The first subChien search circuit 762 includes a set of constant GF multipliers 714, 716, 718, 720, 722, and 724, an adder 750, and a comparator 752. The subChien search circuit 762 searches roots in every third field elements starting from α^{0}. At each clock cycle the contents of the storage elements are fed to the adder 750 to generate a sum. The sum is then fed to the comparator 752, which generates a signal indicating whether the field element searched is a root. For example, if the sum is equal to 1, the signal indicates that the field element is a root. Otherwise, the signal indicates that the field element is not a root.
The constant multipliers 714, 716, 718, 720, 722, and 724 are coupled to the storage elements 702, 704, 706, 708, 710, and 712, respectively, to receive the contents of the respective storage elements for multiplication with constants α^{−3}, α^{−6}, α^{−9}, α^{−12}, α^{−15}, and α^{−18}, respectively. The products are then fed back to the storage elements 702, 704, 706, 708, 710, and 712 for storage in a feedback configuration.
On the other hand, the subChien search circuit 764 searches roots in every third field elements starting from α^{−2}. The second subChien search circuit 764 includes a plurality of constant GF multipliers 726, 728, 730, 732, 734, and 736, an adder 754, and a comparator 756. The constant multipliers 726, 728, 730, 732, 734, and 736 are coupled to receive the contents of the storage elements 702, 704, 706, 708, 710, and 712, respectively, at each clock cycle. The constant multipliers 726, 728, 730, 732, 734, and 736 multiply the values received from the associated storage elements with constants α^{−2}, α^{−4}, α^{−6}, α^{−8}, α^{−10}, and α^{−12}, respectively. At each clock cycle, the adder 754 is coupled to receive the products from the constant multipliers 726, 728, 730, 732, 734, and 736 and generates a sum of all the received products. The comparator 756 is coupled to receive the sum from the adder 754 for generating a signal that indicates whether the current field element is a root of the error locator polynomial.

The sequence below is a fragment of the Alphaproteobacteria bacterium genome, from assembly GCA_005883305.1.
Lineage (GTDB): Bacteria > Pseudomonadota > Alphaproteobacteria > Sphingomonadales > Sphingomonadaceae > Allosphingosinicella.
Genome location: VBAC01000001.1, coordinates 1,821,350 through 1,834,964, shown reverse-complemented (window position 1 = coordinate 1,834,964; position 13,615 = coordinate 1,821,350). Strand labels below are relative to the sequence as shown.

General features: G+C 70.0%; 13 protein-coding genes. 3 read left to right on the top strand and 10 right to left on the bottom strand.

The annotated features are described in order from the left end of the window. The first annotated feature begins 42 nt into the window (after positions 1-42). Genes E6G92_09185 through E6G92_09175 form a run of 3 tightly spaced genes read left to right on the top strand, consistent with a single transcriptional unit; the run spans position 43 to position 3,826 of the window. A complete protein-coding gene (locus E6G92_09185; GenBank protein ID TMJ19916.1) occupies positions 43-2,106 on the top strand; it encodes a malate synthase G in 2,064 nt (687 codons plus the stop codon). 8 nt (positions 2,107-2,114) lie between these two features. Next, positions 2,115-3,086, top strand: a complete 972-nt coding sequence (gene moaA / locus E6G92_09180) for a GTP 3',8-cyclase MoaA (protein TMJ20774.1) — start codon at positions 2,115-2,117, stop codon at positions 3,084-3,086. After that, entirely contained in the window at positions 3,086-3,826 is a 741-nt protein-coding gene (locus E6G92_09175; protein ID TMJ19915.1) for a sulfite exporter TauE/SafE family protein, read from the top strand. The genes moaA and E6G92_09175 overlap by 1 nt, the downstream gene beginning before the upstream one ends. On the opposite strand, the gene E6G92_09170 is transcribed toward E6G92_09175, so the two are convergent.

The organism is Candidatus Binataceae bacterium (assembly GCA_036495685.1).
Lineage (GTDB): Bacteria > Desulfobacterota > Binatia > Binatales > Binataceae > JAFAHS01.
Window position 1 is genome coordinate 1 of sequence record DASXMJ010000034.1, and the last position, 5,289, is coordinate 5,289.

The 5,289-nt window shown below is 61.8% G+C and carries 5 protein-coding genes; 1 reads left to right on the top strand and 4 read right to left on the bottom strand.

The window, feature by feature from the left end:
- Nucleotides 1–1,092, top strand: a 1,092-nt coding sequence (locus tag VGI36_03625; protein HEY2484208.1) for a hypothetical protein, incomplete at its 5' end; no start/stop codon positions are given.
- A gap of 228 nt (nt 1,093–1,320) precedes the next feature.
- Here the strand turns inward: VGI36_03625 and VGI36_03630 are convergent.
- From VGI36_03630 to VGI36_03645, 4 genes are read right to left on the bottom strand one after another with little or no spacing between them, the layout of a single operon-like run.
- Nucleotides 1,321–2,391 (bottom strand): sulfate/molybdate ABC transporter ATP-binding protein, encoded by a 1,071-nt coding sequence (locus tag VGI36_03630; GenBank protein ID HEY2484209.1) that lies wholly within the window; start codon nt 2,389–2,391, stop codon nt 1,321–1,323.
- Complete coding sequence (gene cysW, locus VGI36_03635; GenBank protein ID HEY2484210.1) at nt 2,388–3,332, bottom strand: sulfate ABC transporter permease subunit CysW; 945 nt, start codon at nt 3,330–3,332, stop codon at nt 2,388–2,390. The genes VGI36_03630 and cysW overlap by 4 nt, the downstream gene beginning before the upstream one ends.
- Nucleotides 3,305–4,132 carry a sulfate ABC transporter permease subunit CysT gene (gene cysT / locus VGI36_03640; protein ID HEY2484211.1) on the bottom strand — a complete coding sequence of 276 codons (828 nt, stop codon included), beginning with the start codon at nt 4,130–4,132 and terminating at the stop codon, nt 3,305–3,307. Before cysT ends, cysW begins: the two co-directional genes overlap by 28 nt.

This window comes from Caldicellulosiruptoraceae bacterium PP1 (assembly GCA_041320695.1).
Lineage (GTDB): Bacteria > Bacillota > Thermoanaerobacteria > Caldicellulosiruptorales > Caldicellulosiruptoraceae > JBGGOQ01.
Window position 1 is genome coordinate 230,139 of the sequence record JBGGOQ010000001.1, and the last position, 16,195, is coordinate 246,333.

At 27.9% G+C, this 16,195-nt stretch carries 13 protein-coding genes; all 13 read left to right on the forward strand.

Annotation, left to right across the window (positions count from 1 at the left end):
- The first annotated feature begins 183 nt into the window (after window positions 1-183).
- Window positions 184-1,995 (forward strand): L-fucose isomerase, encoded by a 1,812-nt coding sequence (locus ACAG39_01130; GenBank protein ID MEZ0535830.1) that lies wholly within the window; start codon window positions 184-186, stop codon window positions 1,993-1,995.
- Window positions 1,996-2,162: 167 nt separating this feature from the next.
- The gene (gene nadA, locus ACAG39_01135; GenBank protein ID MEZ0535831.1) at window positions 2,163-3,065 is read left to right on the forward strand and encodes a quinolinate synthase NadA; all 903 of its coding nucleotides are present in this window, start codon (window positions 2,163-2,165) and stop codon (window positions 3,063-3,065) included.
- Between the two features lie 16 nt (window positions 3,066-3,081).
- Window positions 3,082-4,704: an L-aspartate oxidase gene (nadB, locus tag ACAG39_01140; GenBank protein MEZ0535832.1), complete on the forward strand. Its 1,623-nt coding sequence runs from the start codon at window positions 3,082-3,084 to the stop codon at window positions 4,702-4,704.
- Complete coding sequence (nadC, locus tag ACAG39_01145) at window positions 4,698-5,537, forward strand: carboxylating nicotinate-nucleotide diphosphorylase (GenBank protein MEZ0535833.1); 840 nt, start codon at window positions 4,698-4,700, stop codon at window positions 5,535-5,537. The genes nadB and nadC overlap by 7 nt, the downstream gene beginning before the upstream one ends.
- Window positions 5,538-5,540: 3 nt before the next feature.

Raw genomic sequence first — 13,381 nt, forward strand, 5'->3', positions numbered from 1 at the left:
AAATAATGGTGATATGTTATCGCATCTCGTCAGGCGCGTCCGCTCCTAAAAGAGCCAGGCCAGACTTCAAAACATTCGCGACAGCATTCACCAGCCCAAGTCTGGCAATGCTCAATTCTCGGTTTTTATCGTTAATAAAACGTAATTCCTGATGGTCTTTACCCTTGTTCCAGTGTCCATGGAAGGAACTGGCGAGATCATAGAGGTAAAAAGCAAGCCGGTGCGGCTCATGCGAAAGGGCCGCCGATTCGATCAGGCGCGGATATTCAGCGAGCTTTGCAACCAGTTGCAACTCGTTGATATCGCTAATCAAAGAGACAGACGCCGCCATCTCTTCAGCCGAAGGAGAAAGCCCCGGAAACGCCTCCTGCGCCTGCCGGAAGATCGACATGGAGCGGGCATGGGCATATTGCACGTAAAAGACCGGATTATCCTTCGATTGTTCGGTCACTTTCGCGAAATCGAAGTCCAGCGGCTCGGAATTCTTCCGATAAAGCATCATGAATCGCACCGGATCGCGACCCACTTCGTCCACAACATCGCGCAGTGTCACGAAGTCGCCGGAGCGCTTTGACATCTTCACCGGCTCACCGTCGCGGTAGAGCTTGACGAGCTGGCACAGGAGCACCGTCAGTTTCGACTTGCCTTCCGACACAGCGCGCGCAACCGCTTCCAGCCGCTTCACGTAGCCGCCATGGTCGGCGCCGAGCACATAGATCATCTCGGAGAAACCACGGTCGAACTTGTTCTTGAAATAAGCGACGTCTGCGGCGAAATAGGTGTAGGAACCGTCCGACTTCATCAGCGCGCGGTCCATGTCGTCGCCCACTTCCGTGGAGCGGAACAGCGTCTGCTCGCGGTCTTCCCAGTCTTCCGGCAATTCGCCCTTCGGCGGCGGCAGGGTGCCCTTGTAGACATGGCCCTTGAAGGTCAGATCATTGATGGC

The subChien search circuit 766 searches roots in every third field elements starting from α^{−1}. The third subChien search circuit 766 includes a set of constant GF multipliers 738, 740, 742, 744, 746, and 748, an adder 758, and a comparator 760. The constant multipliers 738, 740, 742, 744, 746, and 748 is coupled to receive the contents of the storage elements 702, 704, 706, 708, 710, and 712, respectively, at each clock cycle. The constant multipliers 738, 740, 742, 744, 746, and 748 multiply the values received from the coupled storage elements with constants α^{−1}, α^{−2}, α^{−3}, α^{−4}, α^{−5}, and α^{−6}, respectively. The adder 758 is coupled to receive the products from the constant multipliers 738, 740, 742, 744, 746, and 748 at each clock cycle. The adder 758 generates a sum of all the received products. The comparator 760 is coupled to receive the sum from the adder 758 for generating a signal that indicates whether the current field element is a root of the error locator polynomial.